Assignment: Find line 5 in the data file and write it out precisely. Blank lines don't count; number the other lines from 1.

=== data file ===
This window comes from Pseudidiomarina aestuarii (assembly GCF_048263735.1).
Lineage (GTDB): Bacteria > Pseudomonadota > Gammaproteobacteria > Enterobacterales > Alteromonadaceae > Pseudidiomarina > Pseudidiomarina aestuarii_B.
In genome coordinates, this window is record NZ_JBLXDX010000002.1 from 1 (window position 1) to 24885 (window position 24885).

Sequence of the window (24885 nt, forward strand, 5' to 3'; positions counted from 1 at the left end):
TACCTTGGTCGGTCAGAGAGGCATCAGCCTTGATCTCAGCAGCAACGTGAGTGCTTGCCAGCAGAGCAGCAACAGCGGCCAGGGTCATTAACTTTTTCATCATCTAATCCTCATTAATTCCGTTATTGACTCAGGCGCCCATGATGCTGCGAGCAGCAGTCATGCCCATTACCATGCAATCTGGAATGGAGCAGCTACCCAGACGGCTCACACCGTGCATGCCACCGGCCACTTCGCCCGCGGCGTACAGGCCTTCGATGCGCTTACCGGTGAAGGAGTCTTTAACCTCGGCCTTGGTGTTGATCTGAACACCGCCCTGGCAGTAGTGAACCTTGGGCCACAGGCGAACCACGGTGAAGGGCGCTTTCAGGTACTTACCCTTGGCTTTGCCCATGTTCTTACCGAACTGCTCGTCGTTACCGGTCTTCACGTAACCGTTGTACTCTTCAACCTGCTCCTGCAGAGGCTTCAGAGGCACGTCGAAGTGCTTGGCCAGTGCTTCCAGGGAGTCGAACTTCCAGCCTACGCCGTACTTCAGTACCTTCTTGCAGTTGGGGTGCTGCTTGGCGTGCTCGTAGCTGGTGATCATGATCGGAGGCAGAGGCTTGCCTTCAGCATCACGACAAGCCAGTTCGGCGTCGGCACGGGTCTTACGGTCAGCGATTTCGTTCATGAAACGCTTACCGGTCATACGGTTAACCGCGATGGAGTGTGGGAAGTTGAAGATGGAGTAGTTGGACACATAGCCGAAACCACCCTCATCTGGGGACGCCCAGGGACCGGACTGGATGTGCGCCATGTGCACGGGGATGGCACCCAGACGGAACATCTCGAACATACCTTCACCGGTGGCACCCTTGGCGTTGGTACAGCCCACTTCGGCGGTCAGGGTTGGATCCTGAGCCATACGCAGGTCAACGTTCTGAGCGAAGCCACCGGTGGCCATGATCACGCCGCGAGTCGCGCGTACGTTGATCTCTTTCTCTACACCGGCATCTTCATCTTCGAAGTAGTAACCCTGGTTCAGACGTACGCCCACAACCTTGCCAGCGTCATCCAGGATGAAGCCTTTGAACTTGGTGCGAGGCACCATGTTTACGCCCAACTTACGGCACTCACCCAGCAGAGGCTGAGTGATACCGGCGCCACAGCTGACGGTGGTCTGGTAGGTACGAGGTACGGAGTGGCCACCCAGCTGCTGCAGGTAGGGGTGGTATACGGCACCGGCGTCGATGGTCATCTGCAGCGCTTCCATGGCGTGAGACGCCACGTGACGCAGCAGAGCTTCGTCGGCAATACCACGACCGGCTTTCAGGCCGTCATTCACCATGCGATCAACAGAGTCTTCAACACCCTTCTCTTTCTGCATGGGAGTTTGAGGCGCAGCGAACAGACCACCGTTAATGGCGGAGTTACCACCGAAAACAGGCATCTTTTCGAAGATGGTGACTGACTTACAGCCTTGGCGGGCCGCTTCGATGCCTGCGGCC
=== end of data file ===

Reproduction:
TACCTTGGTCGGTCAGAGAGGCATCAGCCTTGATCTCAGCAGCAACGTGAGTGCTTGCCAGCAGAGCAGCAACAGCGGCCAGGGTCATTAACTTTTTCATCATCTAATCCTCATTAATTCCGTTATTGACTCAGGCGCCCATGATGCTGCGAGCAGCAGTCATGCCCATTACCATGCAATCTGGAATGGAGCAGCTACCCAGACGGCTCACACCGTGCATGCCACCGGCCACTTCGCCCGCGGCGTACAGGCCTTCGATGCGCTTACCGGTGAAGGAGTCTTTAACCTCGGCCTTGGTGTTGATCTGAACACCGCCCTGGCAGTAGTGAACCTTGGGCCACAGGCGAACCACGGTGAAGGGCGCTTTCAGGTACTTACCCTTGGCTTTGCCCATGTTCTTACCGAACTGCTCGTCGTTACCGGTCTTCACGTAACCGTTGTACTCTTCAACCTGCTCCTGCAGAGGCTTCAGAGGCACGTCGAAGTGCTTGGCCAGTGCTTCCAGGGAGTCGAACTTCCAGCCTACGCCGTACTTCAGTACCTTCTTGCAGTTGGGGTGCTGCTTGGCGTGCTCGTAGCTGGTGATCATGATCGGAGGCAGAGGCTTGCCTTCAGCATCACGACAAGCCAGTTCGGCGTCGGCACGGGTCTTACGGTCAGCGATTTCGTTCATGAAACGCTTACCGGTCATACGGTTAACCGCGATGGAGTGTGGGAAGTTGAAGATGGAGTAGTTGGACACATAGCCGAAACCACCCTCATCTGGGGACGCCCAGGGACCGGACTGGATGTGCGCCATGTGCACGGGGATGGCACCCAGACGGAACATCTCGAACATACCTTCACCGGTGGCACCCTTGGCGTTGGTACAGCCCACTTCGGCGGTCAGGGTTGGATCCTGAGCCATACGCAGGTCAACGTTCTGAGCGAAGCCACCGGTGGCCATGATCACGCCGCGAGTCGCGCGTACGTTGATCTCTTTCTCTACACCGGCATCTTCATCTTCGAAGTAGTAACCCTGGTTCAGACGTACGCCCACAACCTTGCCAGCGTCATCCAGGATGAAGCCTTTGAACTTGGTGCGAGGCACCATGTTTACGCCCAACTTACGGCACTCACCCAGCAGAGGCTGAGTGATACCGGCGCCACAGCTGACGGTGGTCTGGTAGGTACGAGGTACGGAGTGGCCACCCAGCTGCTGCAGGTAGGGGTGGTATACGGCACCGGCGTCGATGGTCATCTGCAGCGCTTCCATGGCGTGAGACGCCACGTGACGCAGCAGAGCTTCGTCGGCAATACCACGACCGGCTTTCAGGCCGTCATTCACCATGCGATCAACAGAGTCTTCAACACCCTTCTCTTTCTGCATGGGAGTTTGAGGCGCAGCGAACAGACCACCGTTAATGGCGGAGTTACCACCGAAAACAGGCATCTTTTCGAAGATGGTGACTGACTTACAGCCTTGGCGGGCCGCTTCGATGCCTGCGGCC